I’ve been going through the followers guide for Session 1 that was handed out to everyone last Thursday. (If you weren’t there last week, don’t worry, I’ll have extras for everyone.)  I initially thought, “OK, no problem.  I can answer a few questions in one sit-down and that will be my deeper reflection for the week.”  Boy, I was wrong.  Maybe that would’ve applied to some other feel good bible study, but there’s a problem I’ve run into with this first session; I have to keep asking myself what it means to Fear God.  Now I’m understanding why no one ever talks about this or makes it their next sermon series.  It’s doesn’t feel good to talk about it, much less think about it every day for the next two weeks.

But I keep coming back to the scripture Francis Chan referenced in the first video.

The fear of the LORD is the beginning of wisdom. (Psalm 111.10. See also Proverbs 1.7 & 9.10)

What does it mean to begin with a fear of the LORD?

The Oxford American dictionary on my laptop defines the word beginning this way:

the point in time or space at which something starts : he left at the beginning of February | they had reached the beginning of the forest.
the process of coming, or being brought into being : the beginning of active cooperation | the ending of one relationship and the beginning of another.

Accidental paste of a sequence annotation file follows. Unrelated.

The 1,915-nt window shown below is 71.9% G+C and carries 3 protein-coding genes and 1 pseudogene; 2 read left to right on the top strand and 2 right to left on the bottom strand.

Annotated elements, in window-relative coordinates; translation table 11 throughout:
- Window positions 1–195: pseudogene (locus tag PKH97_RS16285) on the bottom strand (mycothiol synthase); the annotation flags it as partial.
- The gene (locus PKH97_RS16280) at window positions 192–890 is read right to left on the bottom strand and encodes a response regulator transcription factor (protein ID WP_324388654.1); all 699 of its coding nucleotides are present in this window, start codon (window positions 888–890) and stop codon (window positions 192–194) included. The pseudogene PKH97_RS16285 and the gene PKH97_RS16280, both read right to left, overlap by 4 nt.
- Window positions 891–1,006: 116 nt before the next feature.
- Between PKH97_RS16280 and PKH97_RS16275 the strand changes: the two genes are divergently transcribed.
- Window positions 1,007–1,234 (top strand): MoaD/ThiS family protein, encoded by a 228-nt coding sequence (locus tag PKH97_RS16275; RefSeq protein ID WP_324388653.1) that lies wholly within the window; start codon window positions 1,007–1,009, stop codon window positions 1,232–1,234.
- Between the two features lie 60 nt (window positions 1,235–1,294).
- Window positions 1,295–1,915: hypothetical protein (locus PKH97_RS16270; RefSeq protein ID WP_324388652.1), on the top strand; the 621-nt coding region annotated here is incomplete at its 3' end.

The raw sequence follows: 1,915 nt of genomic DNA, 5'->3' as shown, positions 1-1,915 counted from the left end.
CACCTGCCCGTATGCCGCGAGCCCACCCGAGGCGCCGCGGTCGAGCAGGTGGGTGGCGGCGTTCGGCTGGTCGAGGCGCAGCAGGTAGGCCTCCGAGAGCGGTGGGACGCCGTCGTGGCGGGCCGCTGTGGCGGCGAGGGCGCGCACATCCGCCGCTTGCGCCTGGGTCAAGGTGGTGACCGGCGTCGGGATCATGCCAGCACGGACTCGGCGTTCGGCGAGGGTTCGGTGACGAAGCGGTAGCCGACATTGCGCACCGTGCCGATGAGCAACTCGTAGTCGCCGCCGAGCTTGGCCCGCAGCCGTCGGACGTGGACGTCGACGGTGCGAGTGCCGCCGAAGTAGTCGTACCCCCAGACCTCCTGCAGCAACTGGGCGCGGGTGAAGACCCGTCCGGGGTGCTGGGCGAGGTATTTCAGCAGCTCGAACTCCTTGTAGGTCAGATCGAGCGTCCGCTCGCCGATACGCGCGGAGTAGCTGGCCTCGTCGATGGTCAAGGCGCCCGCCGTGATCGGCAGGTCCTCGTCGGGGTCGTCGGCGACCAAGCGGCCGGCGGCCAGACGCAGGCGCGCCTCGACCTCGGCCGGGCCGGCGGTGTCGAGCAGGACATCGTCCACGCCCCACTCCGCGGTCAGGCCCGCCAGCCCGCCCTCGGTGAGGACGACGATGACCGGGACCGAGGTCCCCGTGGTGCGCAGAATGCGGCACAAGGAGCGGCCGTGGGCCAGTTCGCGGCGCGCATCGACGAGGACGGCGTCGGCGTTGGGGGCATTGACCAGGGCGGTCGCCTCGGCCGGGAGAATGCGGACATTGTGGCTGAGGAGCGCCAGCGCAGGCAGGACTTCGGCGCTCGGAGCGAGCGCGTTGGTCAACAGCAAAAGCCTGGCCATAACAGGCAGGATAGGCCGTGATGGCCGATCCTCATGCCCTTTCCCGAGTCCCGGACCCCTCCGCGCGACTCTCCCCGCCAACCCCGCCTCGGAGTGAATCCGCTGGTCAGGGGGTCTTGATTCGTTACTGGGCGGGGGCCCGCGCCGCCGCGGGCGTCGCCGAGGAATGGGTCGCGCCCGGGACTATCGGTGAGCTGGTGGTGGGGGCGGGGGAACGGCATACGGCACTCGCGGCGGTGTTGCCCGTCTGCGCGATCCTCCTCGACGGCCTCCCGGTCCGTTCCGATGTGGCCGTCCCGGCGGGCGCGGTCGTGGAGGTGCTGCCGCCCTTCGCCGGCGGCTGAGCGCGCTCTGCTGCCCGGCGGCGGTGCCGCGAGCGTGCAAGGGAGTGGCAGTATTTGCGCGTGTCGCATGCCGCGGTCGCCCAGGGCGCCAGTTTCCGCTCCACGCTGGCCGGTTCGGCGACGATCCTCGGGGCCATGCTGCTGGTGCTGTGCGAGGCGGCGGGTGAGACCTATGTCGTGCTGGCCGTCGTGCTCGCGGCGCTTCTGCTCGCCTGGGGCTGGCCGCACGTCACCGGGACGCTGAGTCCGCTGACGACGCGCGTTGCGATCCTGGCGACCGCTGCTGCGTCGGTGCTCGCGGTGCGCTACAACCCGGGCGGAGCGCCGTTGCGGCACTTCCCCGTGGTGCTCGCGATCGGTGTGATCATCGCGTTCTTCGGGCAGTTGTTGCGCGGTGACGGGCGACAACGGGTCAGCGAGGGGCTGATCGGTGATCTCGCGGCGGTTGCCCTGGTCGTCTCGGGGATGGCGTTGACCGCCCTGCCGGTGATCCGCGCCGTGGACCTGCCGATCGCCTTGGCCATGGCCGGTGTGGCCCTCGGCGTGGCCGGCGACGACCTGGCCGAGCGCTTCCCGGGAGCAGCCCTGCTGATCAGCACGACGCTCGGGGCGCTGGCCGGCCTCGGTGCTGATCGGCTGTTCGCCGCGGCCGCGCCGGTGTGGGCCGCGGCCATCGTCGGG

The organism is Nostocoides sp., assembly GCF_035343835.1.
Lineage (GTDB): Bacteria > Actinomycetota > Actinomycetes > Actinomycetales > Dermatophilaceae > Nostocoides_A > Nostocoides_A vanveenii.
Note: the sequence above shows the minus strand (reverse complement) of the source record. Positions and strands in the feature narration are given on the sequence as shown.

• the first part or earliest stage of something : the beginning of a letter | she had the beginnings of a headache.
• (usu. beginnings) the background or origins of anything : the series explores the beginnings of flight | he had risen from humble beginnings to great wealth.

I highlighted the parts of the definition that really caught my eye.  The idea of being brought into being and actively cooperating seemed to be a theme that came up during our discussion.  The idea of letting go.

With that in mind as we prepare for our continuation of this discussion on Thursday, I wanted us to collectively take the time to do and think about one of the passages in Chan’s session 1 guide:

Take some time to consider your relationship with God.  As you read the words, this all-powerful God is with you, right now.  Rather than imagining what it would have been like for Isaiah or John to be in God’s presence, meditate on the fact that you are in His presence right now.  Spend ten to fifteen minutes in prayer as you immerse yourself in the reality of God’s presence.  Be careful not to revert to a more comfortable image of God at this point—see yourself in the presence of the fear-inspiring God who showed Himself to Isaiah and John.  Talk with Him about what it’s like to be in His presence.  Don’t worry about what you think you ought to feel—this time of openness and honesty before God is invaluable.  Write down any notes from your prayer.

Communitas: Love, Labor, Live

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